The year 1992 was - in his own eyes - his finest hour, with Croats and Bosnians both practically knocked out and the Serbs in possession of vast territories. It was also the start of his decline, as Milosevic began to draw in his horns and abandon his bloodthirsty henchmen to their fate. And, as the Croats and Muslims recovered their nerve, Mladic's gains were steadily rolled back.

After big losses in 1995 culminated in the Dayton peace accord, which ended the Bosnian conflict, he was peremptorily sacked as Bosnian Serb commander and went to ground, now pursued also by The Hague war crimes tribunal. His former patron, Milosevic, of course, is now on trial, having been handed over years ago. If Mladic ends up in a cell beside him in The Hague, it will be a strange reunion.

The author is an expert on the Balkan conflicts and has written, 'Croatia: A nation forged in war'

The charges against Ratko Mladic

Under an indictment last amended in October 2002, the UN war crimes tribunal charged Bosnian Serb General Ratko Mladic with 15 counts of genocide, war crimes and crimes against humanity committed between 1992 and 1996.

A summary of the charges:

* Two counts of genocide and complicity in genocide (Srebrenica and elsewhere in Bosnia)

* Seven counts of crimes against humanity: persecutions on political, racial and religious grounds; extermination; murder; deportation; inhumane acts; inhumane acts of forcible transfer (Srebrenica and 27 other towns and villages); inhumane acts and murder (Sarajevo)

* Six counts of violations of the laws or customs of war: two of murder; unlawfully inflicting terror upon civilians; cruel treatment; attacks on civilians; taking hostages (UN and military observers)

News
news

Emergency call 'started off dumb, but got pretty serious'

News
people

Britain First criticised for using actress's memory to draw attention to their 'hate-filled home page'

News
Russell Brand was in typically combative form during his promotional interview with Newsnight's Evan Davis
people

Thought you'd seen it all after the Jeremy Paxman interview?

Arts and Entertainment
On The Apprentice, “serious” left the room many moons ago and yet still we watch
tv

Greatest mystery about the hit BBC1 show is how it continues to be made at all, writes Grace Dent

PROMOTED VIDEO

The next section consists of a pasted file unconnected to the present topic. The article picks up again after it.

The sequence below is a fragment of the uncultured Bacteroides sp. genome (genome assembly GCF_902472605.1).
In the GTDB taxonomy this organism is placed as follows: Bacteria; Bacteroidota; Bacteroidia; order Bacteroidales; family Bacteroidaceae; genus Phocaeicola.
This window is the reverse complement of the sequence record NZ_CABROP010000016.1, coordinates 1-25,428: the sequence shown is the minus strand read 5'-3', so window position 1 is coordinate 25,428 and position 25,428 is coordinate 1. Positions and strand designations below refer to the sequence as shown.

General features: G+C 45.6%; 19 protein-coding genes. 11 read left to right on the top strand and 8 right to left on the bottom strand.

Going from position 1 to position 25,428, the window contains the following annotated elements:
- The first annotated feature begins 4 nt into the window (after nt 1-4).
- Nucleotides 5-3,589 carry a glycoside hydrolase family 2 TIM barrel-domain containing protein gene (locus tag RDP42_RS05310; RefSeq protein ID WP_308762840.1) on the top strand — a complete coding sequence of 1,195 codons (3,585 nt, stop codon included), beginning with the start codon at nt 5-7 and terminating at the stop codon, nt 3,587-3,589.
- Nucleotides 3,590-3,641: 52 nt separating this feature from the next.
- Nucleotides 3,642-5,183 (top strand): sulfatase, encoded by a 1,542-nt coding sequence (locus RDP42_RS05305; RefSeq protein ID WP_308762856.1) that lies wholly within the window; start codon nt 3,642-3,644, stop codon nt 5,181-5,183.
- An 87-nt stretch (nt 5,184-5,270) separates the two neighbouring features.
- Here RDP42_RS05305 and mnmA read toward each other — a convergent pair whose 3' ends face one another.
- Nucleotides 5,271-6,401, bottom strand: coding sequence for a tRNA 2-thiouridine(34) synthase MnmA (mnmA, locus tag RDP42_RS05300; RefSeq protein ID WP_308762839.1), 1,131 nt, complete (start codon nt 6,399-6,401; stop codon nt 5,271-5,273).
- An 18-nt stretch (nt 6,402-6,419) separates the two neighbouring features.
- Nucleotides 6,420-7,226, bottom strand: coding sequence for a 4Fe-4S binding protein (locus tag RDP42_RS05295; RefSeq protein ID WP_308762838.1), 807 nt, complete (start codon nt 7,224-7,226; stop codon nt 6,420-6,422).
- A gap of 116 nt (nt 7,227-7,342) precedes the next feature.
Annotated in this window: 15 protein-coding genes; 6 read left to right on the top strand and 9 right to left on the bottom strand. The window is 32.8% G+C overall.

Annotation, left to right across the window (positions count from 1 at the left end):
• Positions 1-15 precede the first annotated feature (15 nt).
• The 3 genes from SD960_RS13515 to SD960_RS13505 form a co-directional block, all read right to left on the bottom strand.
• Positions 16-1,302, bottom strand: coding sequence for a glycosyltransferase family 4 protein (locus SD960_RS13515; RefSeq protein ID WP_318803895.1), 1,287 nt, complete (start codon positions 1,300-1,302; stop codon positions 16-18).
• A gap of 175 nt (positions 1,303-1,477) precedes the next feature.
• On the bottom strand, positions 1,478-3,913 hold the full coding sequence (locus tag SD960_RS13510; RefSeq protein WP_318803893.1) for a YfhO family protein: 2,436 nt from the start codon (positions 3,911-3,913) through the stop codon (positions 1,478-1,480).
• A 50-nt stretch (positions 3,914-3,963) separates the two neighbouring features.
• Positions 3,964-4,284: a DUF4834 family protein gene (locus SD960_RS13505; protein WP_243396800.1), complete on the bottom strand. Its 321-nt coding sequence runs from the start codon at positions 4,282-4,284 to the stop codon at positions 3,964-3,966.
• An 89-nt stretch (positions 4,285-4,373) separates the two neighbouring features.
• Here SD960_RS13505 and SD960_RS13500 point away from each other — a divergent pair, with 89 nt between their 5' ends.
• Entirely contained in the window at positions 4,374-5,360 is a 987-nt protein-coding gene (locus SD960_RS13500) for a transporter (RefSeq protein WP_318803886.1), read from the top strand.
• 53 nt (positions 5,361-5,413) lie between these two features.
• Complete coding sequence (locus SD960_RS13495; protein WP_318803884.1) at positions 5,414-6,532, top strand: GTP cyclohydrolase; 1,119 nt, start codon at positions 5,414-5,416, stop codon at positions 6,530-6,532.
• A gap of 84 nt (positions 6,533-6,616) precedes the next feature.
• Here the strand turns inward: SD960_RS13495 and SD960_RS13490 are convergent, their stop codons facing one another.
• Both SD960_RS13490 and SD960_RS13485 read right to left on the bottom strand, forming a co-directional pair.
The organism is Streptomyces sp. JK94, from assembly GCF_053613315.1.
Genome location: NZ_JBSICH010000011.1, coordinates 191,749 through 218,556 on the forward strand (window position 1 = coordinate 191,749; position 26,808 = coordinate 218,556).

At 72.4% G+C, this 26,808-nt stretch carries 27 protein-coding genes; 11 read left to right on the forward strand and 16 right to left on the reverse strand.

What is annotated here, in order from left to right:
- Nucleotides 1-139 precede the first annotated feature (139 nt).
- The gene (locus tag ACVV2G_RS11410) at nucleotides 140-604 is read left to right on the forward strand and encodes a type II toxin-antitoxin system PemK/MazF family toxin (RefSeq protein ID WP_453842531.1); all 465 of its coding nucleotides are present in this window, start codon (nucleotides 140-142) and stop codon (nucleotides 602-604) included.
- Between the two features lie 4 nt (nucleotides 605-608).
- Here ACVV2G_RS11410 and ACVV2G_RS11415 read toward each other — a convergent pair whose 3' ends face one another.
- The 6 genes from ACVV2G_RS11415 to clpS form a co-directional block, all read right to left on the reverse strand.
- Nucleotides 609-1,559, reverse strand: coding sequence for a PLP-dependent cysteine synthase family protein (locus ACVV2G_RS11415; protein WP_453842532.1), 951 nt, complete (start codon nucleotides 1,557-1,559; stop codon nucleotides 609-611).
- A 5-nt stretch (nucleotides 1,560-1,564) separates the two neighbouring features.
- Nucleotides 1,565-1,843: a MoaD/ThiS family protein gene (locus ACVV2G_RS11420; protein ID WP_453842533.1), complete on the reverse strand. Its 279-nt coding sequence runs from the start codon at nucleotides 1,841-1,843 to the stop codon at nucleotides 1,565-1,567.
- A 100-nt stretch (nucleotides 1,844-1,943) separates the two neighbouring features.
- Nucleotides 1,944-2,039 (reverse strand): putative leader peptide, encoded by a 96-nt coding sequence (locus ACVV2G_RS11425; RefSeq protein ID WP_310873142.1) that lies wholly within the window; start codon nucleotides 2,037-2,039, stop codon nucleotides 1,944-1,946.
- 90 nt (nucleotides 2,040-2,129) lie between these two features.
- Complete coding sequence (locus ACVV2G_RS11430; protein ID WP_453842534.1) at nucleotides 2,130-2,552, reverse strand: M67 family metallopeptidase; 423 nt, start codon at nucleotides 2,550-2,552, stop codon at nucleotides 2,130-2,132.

News
ebooksAn unforgettable anthology of contemporary reportage
Voices
Funds raised from the sale of poppies help the members of the armed forces with financial difficulties
voicesLindsey German: The best way of protecting soldiers is to stop sending them into conflicts
Arts and Entertainment
A scene from David Ayer's 'Fury'
film

"History is violent," says the US Army tank commander Don "Wardaddy" Collier

Arts and Entertainment
Liam and Zayn of One Direction play with a chimpanzee on the set of their new video for 'Steal My Girl'
music

Animal welfare charities have urged the boy band to cut the scenes

News
The Edge and his wife, Morleigh Steinberg, at the Academy Awards in 2014
peopleGuitarist faces protests over plan to build mansions in Malibu
News
peopleFox presenter gives her less than favourable view of women in politics
Property
One bedroom terraced house for sale, Richmond Avenue, Islington, London N1. On with Winkworths for £275,000.
property
Sport
Erik Lamela celebrates his goal
football

Argentinian scored 'rabona' wonder goal for Tottenham in Europa League – see it here

Voices
Nigel Farage has backed DJ Mike Read's new Ukip song
voicesNigel Farage: Where is the Left’s outrage over the sexual abuse of girls in the North of England?
News
i100
News
Mario Balotelli has been accused of 'threateningly' telling a woman to stop photographing his Ferrari
peoplePolice investigate claim Balotelli acted 'threateningly' towards a woman photographing his Ferrari
Arts and Entertainment
Paul Anderson plays Arthur Shelby in Peaky Blinders series two
tvReview: Arthur Shelby Jr seems to be losing his mind as his younger brother lets him run riot in London
Voices
Don’t try this at home: DIY has now fallen out of favour
voicesNick Harding, who never did know his awl from his elbow, is glad to see the back of it
Arts and Entertainment
Miranda Hart has called time on her award-winning BBC sitcom, Miranda
tv
Sport
Phil Jones (left) attempts to stop the progress of West Bromwich Albion’s James Morrison on Monday
Chelsea test can be the making of Jones and Rojo, writes Paul Scholes
Latest stories from i100